Several limitations apply to this study. The current cohort of patients represents a highly selected patient group, of which the majority participated in a clinical trial testing the value of nCRT. Together with the exclusion of patients without adequate CT scans, this undoubtedly has resulted in a selection bias. Also, the more “frail” patient will have been selected not to have surgery; thus, the group selected for surgery (i.e., the population used in the current study) will be fitter compared with total population of esophageal cancer patients in the pretreatment phase. Furthermore, the CT scan, on which the presence or absence of sarcopenia was based, was made prior to the start of nCRT; the influence of the neoadjuvant regimen on the core muscle mass therefore could not be studied. It is possible that changes in core muscle mass directly attributable to nCRT may have confounded the present data. In this light, one can also comment on the interval between the CT scan pretreatment and surgery, which is approximately 4 months. It can be hypothesized that short-term outcome in the postoperative phase may better be predicted by means of a more recent scan just prior to surgery. Finally, sarcopenia is only one of the major features of the frailty syndrome, but does not fully cover it. The frailty phenotype can be defined by the presence of several components besides sarcopenia, such as low physical activity, poor endurance, and weakness, that have not been studied currently. Therefore, further exploration of the frailty syndrome may be of interest in order to identify the potentially modifiable risk factors during the preoperative phase.

In conclusion, the presence of sarcopenia was not associated with a negative short- and long-term outcome in this selected group of esophageal cancer patients after neoadjuvant chemoradiotherapy followed by esophagectomy.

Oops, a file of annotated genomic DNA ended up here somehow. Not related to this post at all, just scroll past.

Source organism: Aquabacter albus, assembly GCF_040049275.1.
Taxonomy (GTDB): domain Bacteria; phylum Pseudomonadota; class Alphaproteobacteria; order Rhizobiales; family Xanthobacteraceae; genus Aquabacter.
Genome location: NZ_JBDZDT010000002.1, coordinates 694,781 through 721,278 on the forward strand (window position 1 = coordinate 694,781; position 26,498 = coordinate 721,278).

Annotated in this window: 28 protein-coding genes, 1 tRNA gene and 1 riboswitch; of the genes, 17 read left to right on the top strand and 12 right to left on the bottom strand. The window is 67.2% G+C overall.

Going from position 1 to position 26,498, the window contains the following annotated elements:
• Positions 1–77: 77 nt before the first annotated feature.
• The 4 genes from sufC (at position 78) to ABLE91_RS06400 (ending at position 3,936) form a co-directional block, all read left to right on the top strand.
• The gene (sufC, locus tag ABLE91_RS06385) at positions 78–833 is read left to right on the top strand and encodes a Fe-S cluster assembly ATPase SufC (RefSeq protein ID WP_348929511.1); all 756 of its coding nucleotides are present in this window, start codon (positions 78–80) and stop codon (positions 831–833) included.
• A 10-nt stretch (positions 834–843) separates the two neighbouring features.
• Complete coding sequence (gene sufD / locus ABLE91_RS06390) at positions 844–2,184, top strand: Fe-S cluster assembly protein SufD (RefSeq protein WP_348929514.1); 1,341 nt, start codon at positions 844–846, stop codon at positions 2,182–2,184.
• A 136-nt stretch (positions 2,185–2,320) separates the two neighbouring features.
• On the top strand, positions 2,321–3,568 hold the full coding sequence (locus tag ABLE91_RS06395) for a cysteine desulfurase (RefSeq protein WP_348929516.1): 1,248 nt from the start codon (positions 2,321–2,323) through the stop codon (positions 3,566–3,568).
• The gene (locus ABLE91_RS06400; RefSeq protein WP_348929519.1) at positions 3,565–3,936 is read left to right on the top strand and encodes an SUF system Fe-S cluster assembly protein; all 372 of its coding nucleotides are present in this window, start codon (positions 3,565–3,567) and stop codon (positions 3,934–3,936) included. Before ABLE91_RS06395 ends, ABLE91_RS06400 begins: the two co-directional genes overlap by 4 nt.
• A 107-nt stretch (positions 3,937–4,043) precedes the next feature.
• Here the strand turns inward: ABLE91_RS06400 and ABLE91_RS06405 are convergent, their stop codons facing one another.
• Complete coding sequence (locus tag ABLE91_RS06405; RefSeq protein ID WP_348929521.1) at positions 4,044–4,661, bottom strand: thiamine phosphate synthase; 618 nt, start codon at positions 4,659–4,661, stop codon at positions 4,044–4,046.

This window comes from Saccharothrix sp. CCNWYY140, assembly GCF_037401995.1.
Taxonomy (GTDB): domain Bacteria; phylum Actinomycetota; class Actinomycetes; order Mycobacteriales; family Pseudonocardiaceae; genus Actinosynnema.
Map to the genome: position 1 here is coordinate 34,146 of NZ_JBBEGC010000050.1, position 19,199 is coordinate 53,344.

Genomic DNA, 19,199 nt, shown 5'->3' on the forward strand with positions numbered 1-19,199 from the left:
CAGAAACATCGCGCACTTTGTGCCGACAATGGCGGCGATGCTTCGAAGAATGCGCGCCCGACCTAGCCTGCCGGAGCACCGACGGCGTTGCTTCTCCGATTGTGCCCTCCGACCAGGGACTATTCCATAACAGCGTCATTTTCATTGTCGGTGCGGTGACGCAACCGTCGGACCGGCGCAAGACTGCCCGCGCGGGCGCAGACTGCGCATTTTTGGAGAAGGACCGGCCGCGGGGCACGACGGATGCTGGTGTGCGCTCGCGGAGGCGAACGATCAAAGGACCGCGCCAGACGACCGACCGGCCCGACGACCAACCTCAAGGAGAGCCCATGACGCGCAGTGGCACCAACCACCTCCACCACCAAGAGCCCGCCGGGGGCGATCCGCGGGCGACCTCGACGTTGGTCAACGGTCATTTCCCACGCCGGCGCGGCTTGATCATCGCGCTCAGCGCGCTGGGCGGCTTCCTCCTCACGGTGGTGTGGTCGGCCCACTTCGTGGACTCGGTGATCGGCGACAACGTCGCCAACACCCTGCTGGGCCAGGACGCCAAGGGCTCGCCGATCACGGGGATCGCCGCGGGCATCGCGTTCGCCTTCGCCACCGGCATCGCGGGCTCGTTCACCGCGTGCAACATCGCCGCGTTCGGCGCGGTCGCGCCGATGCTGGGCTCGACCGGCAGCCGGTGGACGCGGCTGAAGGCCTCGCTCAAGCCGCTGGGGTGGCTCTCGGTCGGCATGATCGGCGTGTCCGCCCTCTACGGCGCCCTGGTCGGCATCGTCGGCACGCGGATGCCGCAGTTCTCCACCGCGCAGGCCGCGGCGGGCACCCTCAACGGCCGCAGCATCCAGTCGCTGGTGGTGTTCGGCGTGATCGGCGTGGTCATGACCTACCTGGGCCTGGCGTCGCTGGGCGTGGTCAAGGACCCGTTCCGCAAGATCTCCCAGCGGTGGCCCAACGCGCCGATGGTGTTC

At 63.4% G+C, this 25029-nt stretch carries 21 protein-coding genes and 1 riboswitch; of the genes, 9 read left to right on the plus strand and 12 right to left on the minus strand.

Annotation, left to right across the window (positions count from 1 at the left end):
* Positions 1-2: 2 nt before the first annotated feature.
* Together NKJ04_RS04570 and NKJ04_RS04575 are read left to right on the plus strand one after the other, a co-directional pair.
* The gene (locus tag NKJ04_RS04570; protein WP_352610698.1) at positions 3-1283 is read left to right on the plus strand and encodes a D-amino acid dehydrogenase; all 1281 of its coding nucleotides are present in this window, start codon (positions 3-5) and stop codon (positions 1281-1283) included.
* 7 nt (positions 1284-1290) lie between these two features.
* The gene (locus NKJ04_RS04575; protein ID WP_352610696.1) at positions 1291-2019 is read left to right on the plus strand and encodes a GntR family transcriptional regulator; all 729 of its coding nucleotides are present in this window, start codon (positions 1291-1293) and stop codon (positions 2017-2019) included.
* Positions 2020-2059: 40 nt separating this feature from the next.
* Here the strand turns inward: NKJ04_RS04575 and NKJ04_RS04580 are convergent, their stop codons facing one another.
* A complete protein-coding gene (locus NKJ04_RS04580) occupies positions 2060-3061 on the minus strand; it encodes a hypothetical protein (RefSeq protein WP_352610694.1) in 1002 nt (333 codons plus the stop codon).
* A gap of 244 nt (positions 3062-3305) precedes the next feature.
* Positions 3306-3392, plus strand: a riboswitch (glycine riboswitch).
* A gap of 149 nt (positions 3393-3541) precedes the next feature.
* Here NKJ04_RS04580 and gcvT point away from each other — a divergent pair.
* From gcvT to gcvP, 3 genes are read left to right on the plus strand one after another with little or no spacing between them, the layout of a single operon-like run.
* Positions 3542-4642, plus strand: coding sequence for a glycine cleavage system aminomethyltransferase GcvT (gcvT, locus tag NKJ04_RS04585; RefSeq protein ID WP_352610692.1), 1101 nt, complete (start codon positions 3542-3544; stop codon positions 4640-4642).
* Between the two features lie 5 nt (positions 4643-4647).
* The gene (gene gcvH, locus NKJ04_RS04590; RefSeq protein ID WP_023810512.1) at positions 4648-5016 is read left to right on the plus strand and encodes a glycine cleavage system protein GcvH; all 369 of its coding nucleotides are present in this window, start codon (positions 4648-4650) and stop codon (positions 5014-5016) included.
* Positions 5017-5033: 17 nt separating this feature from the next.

Notes

Acknowledgments

We would like to thank professor W.J. Niessen, Department of Radiology, Erasmus Medical Center, for his contribution to this manuscript.

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Copyright information

© The Author(s) 2016

Open AccessThis article is distributed under the terms of the Creative Commons Attribution 4.0 International License (http://creativecommons.org/licenses/by/4.0/), which permits unrestricted use, distribution, and reproduction in any medium, provided you give appropriate credit to the original author(s) and the source, provide a link to the Creative Commons license, and indicate if changes were made.

Authors and Affiliations

  • Brechtje A. Grotenhuis
    • 1
  • Joël Shapiro
    • 1
    Email author
  • Stefan van Adrichem
    • 1
  • Marianne de Vries
    • 2
  • Marcel Koek
    • 2
  • Bas P. L. Wijnhoven
    • 1
  • J. Jan B. van Lanschot
    • 1
  1. 1.Department of Surgery, Erasmus MCUniversity Medical CenterRotterdamThe Netherlands
  2. 2.Department of Radiology and Medical Informatics, Erasmus MCUniversity Medical CenterRotterdamThe Netherlands